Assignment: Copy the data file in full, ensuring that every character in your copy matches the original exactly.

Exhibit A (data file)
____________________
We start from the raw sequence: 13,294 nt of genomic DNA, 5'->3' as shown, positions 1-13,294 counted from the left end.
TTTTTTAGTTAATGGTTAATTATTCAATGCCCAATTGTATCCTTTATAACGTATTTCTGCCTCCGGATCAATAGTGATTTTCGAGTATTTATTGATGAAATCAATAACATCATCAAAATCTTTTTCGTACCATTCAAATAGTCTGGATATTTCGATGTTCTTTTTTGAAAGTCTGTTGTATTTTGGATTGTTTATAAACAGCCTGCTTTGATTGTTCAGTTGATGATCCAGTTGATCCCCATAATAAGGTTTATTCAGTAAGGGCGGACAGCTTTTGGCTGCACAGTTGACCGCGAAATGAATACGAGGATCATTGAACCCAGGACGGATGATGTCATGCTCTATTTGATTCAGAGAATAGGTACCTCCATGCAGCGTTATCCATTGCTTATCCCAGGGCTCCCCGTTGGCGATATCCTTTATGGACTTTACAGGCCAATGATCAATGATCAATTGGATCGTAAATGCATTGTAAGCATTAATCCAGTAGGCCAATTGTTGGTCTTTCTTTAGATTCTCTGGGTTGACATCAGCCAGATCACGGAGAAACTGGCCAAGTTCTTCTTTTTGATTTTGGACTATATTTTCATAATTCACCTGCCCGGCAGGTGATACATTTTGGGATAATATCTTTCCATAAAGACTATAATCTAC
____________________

We start from the raw sequence: 13,294 nt of genomic DNA, 5'->3' as shown, positions 1-13,294 counted from the left end.
TTTTTTAGTTAATGGTTAATTATTCAATGCCCAATTGTATCCTTTATAACGTATTTCTGCCTCCGGATCAATAGTGATTTTCGAGTATTTATTGATGAAATCAATAACATCATCAAAATCTTTTTCGTACCATTCAAATAGTCTGGATATTTCGATGTTCTTTTTTGAAAGTCTGTTGTATTTTGGATTGTTTATAAACAGCCTGCTTTGATTGTTCAGTTGATGATCCAGTTGATCCCCATAATAAGGTTTATTCAGTAAGGGCGGACAGCTTTTGGCTGCACAGTTGACCGCGAAATGAATACGAGGATCATTGAACCCAGGACGGATGATGTCATGCTCTATTTGATTCAGAGAATAGGTACCTCCATGCAGCGTTATCCATTGCTTATCCCAGGGCTCCCCGTTGGCGATATCCTTTATGGACTTTACAGGCCAATGATCAATGATCAATTGGATCGTAAATGCATTGTAAGCATTAATCCAGTAGGCCAATTGTTGGTCTTTCTTTAGATTCTCTGGGTTGACATCAGCCAGATCACGGAGAAACTGGCCAAGTTCTTCTTTTTGATTTTGGACTATATTTTCATAATTCACCTGCCCGGCAGGTGATACATTTTGGGATAATATCTTTCCATAAAGACTATAATCTAC